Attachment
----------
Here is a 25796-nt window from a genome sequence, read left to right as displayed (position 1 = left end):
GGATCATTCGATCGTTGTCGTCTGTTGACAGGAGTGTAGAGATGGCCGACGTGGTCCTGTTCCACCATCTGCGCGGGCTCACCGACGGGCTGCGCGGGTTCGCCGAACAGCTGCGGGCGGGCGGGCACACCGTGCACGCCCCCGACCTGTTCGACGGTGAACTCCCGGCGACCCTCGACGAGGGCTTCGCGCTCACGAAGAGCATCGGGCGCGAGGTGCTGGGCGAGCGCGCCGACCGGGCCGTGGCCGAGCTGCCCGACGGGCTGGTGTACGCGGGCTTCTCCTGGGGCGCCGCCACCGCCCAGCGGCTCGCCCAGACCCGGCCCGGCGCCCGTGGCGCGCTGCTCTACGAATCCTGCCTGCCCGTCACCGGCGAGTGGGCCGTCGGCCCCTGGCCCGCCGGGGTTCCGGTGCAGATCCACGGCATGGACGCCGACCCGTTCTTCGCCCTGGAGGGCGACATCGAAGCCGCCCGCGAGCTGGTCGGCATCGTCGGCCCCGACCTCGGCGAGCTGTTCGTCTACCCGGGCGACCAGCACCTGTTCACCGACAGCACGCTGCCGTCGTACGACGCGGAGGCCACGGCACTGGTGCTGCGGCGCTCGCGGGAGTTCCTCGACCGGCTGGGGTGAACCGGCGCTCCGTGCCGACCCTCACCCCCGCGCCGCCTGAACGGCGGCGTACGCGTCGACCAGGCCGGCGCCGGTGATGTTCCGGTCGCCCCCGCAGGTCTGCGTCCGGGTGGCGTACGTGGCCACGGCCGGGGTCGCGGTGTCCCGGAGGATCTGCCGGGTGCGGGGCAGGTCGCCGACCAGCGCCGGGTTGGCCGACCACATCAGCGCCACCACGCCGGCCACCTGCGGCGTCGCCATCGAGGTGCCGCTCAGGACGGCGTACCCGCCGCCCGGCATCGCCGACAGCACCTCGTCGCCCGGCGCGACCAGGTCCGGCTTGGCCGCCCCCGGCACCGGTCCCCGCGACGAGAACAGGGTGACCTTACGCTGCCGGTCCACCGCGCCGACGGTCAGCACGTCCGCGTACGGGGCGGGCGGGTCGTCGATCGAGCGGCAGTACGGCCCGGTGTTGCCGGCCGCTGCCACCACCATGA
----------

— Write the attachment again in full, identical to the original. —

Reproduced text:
Here is a 25796-nt window from a genome sequence, read left to right as displayed (position 1 = left end):
GGATCATTCGATCGTTGTCGTCTGTTGACAGGAGTGTAGAGATGGCCGACGTGGTCCTGTTCCACCATCTGCGCGGGCTCACCGACGGGCTGCGCGGGTTCGCCGAACAGCTGCGGGCGGGCGGGCACACCGTGCACGCCCCCGACCTGTTCGACGGTGAACTCCCGGCGACCCTCGACGAGGGCTTCGCGCTCACGAAGAGCATCGGGCGCGAGGTGCTGGGCGAGCGCGCCGACCGGGCCGTGGCCGAGCTGCCCGACGGGCTGGTGTACGCGGGCTTCTCCTGGGGCGCCGCCACCGCCCAGCGGCTCGCCCAGACCCGGCCCGGCGCCCGTGGCGCGCTGCTCTACGAATCCTGCCTGCCCGTCACCGGCGAGTGGGCCGTCGGCCCCTGGCCCGCCGGGGTTCCGGTGCAGATCCACGGCATGGACGCCGACCCGTTCTTCGCCCTGGAGGGCGACATCGAAGCCGCCCGCGAGCTGGTCGGCATCGTCGGCCCCGACCTCGGCGAGCTGTTCGTCTACCCGGGCGACCAGCACCTGTTCACCGACAGCACGCTGCCGTCGTACGACGCGGAGGCCACGGCACTGGTGCTGCGGCGCTCGCGGGAGTTCCTCGACCGGCTGGGGTGAACCGGCGCTCCGTGCCGACCCTCACCCCCGCGCCGCCTGAACGGCGGCGTACGCGTCGACCAGGCCGGCGCCGGTGATGTTCCGGTCGCCCCCGCAGGTCTGCGTCCGGGTGGCGTACGTGGCCACGGCCGGGGTCGCGGTGTCCCGGAGGATCTGCCGGGTGCGGGGCAGGTCGCCGACCAGCGCCGGGTTGGCCGACCACATCAGCGCCACCACGCCGGCCACCTGCGGCGTCGCCATCGAGGTGCCGCTCAGGACGGCGTACCCGCCGCCCGGCATCGCCGACAGCACCTCGTCGCCCGGCGCGACCAGGTCCGGCTTGGCCGCCCCCGGCACCGGTCCCCGCGACGAGAACAGGGTGACCTTACGCTGCCGGTCCACCGCGCCGACGGTCAGCACGTCCGCGTACGGGGCGGGCGGGTCGTCGATCGAGCGGCAGTACGGCCCGGTGTTGCCGGCCGCTGCCACCACCATGA